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December 04, 1934 - Image 8

Resource type:
Text
Publication:
The Michigan Daily, 1934-12-04

Disclaimer: Computer generated plain text may have errors. Read more about this.

PAGE EIGHT
Gold Describes
Paths Open To
Writers Today
Noted Radical Says They
Must Pick Communism!
Or Fascism

THE MICHICAN DAILY

TUESDAY, DECEMBER 4, 1934

Confesses Slaying

Carr Talks On
Necessity For
Youth Congress
County Representatives Of
Coming Convention Hear
Sociology Professor

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Predicting his remarks on the im-
minence of sweeping changes in the
capitalistic system, Michael Gold,
noted radical editor and critic, point-
ed out the two spheres -- communism
and fascism - from which modern
writers must choose their literary ma-
terial, in a lecture Sunday night in
Natural Science Auditorium.
Prof. Howard Mumford Jones, of
the English department, introduced
the speaker, whose talk was spon-
sored by the National Student League.,
Gold opened with an enumerationI
of the literary omens that foreshadow,
the decay of the existing capitalistic
system. James Joyce's "Ulysses," Gold
declared, pictured "the biological de-
feat of a doomed class." It has been
interpreted every way except the ob-
vious and correct way, he continued,
which is as an expression of nausea k

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with the living standards of the lower
middle class in England and Scot-
land.
Lawrence Anti-Rationalist
The "mystical sexualism" of D. H.
Lawrence was called a "prevision of
fascism." Lawrence's anti-rational-
ism, Gold added, is an instance of theI
rejection of science by the middle
class (which created it) during the
degeneration of capitalism.
He traced this anti-rationalism to
the philosophical idealism of Plato,
which he called the main idea under-
lying fascism. This school, Gold as-
serted, held that "truth can be treat-
ed, and what one says is true if he
can put it across."
Other writers symbolizing the grow-'
ing disgust with present-day cap-
italism, Gold declared, are Joseph
Wood Krutch, Ernst Hemingway,
Gertrude Stein, and T. S. Eliot. These
writers, he cointinued, just as the
middle class they represent, must
choose between certain alternatives.
"Some go in for Catholicism and an
implied or open fascism, others shoot
themselves, and a respectable few go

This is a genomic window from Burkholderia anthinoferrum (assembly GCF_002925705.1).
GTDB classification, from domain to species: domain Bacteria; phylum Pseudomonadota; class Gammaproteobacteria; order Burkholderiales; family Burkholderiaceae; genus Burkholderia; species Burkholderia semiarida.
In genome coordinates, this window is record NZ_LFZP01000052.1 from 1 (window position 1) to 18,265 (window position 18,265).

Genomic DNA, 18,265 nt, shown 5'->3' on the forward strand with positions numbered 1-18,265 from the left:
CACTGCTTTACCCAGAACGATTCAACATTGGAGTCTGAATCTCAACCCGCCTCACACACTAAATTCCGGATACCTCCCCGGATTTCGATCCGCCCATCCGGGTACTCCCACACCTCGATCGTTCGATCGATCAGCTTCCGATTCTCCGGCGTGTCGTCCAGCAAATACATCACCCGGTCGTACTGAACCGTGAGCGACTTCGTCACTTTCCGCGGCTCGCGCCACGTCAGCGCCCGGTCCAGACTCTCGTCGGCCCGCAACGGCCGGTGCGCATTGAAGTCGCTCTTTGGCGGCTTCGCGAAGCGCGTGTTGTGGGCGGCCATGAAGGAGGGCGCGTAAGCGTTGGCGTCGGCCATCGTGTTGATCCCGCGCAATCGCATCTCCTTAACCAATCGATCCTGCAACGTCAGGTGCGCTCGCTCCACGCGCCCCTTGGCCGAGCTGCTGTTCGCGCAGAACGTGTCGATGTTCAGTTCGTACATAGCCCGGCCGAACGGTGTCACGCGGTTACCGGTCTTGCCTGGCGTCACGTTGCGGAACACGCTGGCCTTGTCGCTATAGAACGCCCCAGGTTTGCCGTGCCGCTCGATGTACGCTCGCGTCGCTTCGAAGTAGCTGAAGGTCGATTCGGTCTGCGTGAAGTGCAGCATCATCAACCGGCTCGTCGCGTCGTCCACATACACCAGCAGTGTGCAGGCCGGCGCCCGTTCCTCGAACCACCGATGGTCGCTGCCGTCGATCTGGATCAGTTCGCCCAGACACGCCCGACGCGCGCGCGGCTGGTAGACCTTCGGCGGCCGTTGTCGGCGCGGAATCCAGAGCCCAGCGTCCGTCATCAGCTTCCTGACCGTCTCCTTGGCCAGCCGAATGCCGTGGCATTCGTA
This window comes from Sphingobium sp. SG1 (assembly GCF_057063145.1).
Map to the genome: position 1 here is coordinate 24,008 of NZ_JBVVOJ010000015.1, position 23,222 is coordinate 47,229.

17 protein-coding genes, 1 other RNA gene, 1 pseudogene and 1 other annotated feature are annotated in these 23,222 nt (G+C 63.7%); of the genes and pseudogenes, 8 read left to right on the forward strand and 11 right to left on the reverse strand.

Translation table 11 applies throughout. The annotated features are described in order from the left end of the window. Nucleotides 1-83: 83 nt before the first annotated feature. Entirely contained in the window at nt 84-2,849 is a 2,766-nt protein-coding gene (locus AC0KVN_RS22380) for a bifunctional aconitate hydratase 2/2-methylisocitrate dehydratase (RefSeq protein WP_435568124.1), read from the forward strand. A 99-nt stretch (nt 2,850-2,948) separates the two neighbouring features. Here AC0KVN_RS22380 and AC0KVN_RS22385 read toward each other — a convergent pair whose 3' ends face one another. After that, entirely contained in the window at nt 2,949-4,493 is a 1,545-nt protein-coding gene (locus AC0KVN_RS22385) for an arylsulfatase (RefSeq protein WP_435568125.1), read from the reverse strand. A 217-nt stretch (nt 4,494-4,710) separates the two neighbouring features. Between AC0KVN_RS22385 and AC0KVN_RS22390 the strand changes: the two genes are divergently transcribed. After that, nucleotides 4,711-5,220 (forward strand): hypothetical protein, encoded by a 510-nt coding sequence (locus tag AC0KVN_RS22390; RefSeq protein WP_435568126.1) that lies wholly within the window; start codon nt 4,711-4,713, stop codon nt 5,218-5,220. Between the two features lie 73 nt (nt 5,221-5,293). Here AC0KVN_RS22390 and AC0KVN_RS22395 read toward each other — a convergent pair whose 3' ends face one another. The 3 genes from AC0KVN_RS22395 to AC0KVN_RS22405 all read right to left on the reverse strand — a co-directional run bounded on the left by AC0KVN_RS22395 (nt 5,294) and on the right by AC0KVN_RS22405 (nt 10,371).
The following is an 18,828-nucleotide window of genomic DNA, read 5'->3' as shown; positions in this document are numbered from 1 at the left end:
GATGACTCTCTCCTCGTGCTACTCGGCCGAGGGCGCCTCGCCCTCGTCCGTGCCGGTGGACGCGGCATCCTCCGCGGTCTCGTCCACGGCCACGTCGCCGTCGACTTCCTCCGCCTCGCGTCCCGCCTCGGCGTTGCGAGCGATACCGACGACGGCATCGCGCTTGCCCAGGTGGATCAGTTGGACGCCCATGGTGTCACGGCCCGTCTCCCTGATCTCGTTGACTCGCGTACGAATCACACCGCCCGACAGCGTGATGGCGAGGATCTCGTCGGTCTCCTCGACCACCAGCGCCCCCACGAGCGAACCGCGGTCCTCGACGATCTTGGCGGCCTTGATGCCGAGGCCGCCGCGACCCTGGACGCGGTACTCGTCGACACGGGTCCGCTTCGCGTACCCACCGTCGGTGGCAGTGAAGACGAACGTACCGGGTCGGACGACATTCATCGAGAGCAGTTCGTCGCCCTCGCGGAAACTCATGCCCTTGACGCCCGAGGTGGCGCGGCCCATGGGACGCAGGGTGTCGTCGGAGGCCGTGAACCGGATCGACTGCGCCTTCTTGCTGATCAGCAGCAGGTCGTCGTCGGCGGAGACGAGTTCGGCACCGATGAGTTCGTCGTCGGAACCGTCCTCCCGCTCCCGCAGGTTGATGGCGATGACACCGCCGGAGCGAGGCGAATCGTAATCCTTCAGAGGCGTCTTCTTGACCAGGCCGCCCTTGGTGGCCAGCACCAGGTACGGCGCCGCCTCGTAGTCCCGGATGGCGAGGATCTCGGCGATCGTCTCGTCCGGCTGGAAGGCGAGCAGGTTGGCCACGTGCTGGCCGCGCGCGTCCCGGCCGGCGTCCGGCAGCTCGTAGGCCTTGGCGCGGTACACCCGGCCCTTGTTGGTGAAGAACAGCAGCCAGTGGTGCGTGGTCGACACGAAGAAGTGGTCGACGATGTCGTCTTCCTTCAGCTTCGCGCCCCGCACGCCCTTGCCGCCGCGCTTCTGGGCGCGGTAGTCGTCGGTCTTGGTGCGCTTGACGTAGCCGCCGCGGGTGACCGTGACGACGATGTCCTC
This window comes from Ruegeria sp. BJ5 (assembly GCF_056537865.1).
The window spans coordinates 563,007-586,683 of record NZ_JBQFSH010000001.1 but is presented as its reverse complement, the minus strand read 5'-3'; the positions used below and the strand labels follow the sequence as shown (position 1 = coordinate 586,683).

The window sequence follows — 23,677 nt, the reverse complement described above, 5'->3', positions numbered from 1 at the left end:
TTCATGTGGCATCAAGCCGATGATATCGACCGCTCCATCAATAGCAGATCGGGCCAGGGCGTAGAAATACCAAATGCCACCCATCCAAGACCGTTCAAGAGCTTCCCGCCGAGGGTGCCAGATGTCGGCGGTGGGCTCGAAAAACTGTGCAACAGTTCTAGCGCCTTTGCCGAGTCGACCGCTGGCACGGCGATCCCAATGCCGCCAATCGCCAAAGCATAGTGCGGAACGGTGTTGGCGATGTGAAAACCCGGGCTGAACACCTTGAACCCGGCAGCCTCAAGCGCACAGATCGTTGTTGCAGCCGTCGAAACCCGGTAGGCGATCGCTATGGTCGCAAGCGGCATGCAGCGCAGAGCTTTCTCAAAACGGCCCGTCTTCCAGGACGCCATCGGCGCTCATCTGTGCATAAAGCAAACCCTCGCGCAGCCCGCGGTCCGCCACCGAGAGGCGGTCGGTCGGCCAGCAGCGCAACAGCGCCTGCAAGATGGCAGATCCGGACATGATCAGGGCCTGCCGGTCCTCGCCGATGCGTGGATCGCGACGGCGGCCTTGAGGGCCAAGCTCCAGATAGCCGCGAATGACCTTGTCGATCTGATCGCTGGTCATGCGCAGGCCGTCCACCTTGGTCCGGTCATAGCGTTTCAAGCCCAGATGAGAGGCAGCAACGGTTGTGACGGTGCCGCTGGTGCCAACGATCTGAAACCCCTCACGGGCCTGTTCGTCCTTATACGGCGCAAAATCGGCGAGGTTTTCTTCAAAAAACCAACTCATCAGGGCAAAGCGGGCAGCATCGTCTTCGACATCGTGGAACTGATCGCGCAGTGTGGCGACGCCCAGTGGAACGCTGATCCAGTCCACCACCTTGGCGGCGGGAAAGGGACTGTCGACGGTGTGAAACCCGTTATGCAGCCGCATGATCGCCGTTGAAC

in for communism.'
"Culture at' Low Ebb"
Gold went on to compare the lit-
erature under communism and fas-
cism. "In both Italy and Germany
culture is at a low ebb." In Germany
the number of university students has
dropped from 50,000 to 16,000." He
quoted from the works of several Nazi!
scientists to show that chemistry,
physics, history, anthropology, andj
education had all been distorted and
their progress checked under the Nazi
regime. He also noted the lack of
capable authors, poets, and philos-
-ophers in both of the fascist coun-
tries.'
"The other path left open to the
middle class," Gold continued, "is an
alliance with the working class." It
can lose nothing in a 'collectivist so-
ciety and gain everything."
Gold then described "the great cul-!
tural advance" in Soviet Russia. "Nor
other nation in the world has as fineI
public museums. There were more
productions of Shakespeare in Mos-
cow during the past season than there!
were in both England and the United
States in the past five years."
He pointed out that there are lit-
erary groups in every regiment in the
Red Army and on every battleship in
the Red Navy. All the mechanical ac-
complishments toward which the So-I
viets are striving, he asserted, are ul-
timately designed to "create a new
soul - a new human being."

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he necessity, the arrangements,
-" :and the program for the Michigan
S Youth Congress to be held here Dec.
14-16 were discussed Sat"Irday at a
meeting of Washtenaw County dele-
gates to the congress in Lane Hall.
Prof. Howell J. Carr of the sociology
Sdepartment addressed the gathering
on "The Problems Facing Modern
Youth," depicting the present critical
situation in our society and stressing
the importance of young people for-
mulating and carrying out definite
IA ,U u1 irVOU ideas.
Phillip Kcnnamer (abcve), 19, son He emphasized the disparity in the
d: Feaeral Jud.ge Franklin K. Ken- attitudes of young and old people.
of Tulsa, Okla., was charged The value of the congress, he de-
with first degrec murder after con- clared, was in organizing the opinions
ficsing he killed John P. Gorrell, 23, of youths and in stirring older people
dental student, with the latter's own to consider changes. "The old must
istol. He said he did it in self de- be challenged and challenged again."
tense. "We are in the preliminary stages
of a social process which in other
760 Im ements Of ;countries has led to .a violent revolu-
tion," Professor Parr asserted. "Whe-
Ne . n derthal A 'e Cher it will here'depends on how the
g older generation can be persuaded
In A useum Here to co-operate with the younger."
"We are woefully unprepared for
the present process of readjustment," i
More than 100,000 years ago, a he continued. "There are at present